On December 9, 1531, a 57-year-old Aztec, Juan Diego, saw the Blessed Mother on a hill in Mexico City. She told Juan to have a church built in her honor. When Juan went to ask Bishop Zumarraga about this, the bishop did not understand the Indian dialect—and he did not believe in the vision Juan described.
Three days later, on December 12, Mary appeared again to Juan Diego, and this time she gave him a sign for the bishop. “Take these roses to the bishop,” she said, as she arranged in his cloak beautiful roses she had Juan Diego pick from the hillside although it was winter. When he was admitted into the bishop’s room, Juan Diego opened his cloak, and out dropped the roses. On the cloak there remained an image of Mary as she had appeared to Juan Diego.
The image of Mary on the cloak is known as Our Lady of Guadalupe for an interesting reason. On that same day, Mary appeared to Juan’s uncle and cured him, giving him a message for the bishop, saying that she would “crush the serpent’s head.” The bishop did not understand the Indians’ language. The Indian word for “crush the serpent” sounded to him like “Guadalupe,” the name of Mary’s shrine in Spain. Thinking that the Virgin wanted the new shrine to have the same name, the bishop called her Our Lady of Guadalupe.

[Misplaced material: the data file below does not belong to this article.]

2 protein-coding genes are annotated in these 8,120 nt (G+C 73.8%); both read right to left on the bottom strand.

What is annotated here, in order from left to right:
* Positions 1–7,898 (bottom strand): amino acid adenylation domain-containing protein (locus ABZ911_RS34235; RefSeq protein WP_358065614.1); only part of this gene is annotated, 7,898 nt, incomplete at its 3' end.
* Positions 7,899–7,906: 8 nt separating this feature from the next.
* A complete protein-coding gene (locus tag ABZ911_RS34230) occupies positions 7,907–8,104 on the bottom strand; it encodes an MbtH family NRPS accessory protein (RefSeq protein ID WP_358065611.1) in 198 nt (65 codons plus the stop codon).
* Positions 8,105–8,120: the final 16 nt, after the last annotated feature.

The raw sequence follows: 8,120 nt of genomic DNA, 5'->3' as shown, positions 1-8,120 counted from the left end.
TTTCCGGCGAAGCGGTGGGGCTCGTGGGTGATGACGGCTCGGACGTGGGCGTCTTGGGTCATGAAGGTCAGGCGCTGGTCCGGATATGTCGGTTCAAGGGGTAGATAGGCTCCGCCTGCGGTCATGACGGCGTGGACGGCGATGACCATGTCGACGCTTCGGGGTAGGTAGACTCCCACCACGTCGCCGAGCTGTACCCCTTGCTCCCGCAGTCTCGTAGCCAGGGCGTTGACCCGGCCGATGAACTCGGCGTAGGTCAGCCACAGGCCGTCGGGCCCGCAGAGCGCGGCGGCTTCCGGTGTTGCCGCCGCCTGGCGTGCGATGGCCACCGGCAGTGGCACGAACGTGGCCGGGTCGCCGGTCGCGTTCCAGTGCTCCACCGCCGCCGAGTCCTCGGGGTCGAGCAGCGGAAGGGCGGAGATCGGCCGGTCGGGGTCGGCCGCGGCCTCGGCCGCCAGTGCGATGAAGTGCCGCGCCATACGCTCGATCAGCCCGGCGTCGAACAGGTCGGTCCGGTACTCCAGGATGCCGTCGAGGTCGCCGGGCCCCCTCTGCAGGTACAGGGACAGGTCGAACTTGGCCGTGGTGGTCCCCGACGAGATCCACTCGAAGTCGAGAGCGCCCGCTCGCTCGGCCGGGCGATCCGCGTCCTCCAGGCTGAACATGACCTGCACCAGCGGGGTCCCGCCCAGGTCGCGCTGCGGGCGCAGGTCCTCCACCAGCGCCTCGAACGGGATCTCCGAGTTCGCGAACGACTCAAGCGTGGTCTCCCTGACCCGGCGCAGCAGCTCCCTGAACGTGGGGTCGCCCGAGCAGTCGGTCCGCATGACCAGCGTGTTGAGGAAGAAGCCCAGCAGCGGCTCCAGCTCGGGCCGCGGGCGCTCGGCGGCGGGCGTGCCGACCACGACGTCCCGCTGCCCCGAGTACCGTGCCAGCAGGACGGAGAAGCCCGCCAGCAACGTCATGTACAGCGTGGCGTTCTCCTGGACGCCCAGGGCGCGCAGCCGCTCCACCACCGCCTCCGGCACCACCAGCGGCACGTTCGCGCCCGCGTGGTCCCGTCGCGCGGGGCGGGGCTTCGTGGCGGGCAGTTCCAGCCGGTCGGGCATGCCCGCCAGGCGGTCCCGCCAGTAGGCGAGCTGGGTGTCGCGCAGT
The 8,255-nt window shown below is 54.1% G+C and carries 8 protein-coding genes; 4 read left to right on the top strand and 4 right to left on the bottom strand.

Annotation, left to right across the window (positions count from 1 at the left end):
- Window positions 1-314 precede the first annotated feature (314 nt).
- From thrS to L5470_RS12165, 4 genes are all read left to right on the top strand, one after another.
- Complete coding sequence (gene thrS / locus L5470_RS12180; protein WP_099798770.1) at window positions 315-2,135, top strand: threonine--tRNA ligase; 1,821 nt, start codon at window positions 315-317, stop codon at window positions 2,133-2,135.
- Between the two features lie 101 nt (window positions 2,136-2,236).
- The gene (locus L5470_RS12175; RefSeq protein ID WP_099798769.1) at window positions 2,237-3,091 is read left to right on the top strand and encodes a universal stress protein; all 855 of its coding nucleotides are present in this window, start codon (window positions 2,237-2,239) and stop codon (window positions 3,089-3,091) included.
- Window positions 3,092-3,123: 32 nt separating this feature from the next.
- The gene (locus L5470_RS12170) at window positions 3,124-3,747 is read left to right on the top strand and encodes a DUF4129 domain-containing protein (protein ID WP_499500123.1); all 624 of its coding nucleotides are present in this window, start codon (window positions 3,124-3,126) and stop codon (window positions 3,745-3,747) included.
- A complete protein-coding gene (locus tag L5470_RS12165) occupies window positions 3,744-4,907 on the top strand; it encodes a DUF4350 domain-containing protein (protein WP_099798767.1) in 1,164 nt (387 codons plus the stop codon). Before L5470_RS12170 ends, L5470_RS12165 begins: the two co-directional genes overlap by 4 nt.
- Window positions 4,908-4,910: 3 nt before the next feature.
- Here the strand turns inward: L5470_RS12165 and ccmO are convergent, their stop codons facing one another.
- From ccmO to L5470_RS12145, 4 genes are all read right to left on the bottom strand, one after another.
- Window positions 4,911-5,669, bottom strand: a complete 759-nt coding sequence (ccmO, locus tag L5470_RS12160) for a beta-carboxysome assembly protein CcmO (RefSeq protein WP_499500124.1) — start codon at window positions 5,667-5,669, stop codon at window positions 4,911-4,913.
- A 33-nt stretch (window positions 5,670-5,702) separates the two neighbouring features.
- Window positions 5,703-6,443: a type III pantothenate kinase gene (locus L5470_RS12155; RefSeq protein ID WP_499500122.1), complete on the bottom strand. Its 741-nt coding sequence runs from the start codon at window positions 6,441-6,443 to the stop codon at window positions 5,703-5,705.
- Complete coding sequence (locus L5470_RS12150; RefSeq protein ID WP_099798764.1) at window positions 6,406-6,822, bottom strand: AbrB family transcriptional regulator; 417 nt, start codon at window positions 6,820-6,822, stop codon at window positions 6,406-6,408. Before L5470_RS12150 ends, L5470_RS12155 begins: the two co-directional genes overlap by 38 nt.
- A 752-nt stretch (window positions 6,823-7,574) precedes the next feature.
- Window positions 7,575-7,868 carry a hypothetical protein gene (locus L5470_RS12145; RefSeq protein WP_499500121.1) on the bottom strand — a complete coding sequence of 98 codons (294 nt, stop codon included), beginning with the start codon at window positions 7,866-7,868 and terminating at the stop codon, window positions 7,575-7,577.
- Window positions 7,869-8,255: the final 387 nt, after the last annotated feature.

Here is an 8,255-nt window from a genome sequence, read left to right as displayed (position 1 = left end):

Mary appeared to Juan Diego dressed as an Aztec woman to show her love and compassion to an oppressed group of people. Mary had heard the prayers and pain of these people, and she came to give them hope.
Mary’s visit to Guadalupe is a reminder that God will remember his mercy for all people. In Mary’s song of joy, the
Obtain a picture of Our Lady of Guadalupe and post it in the classroom. Be sure the children understand that the cloak of Juan Diego with the image of Our Lady is displayed above the main altar in the Basilica of Our Lady of Guadalupe in Mexico City. Bring in roses to place near the image, or have the children make roses out of tissue paper or colored cellophane.
Using the Blackline Master above, make copies of the image of Our Lady of Guadalupe for the children to color. Display the pictures today and then let the children take them home to tell their families the story of today’s feast.
from Saints and Feast Days, by Sisters of Notre Dame of Chardon, Ohio
Image credit: Our Lady of Guadalupe by unknown artist, 1531. Public Domain via Wikimedia.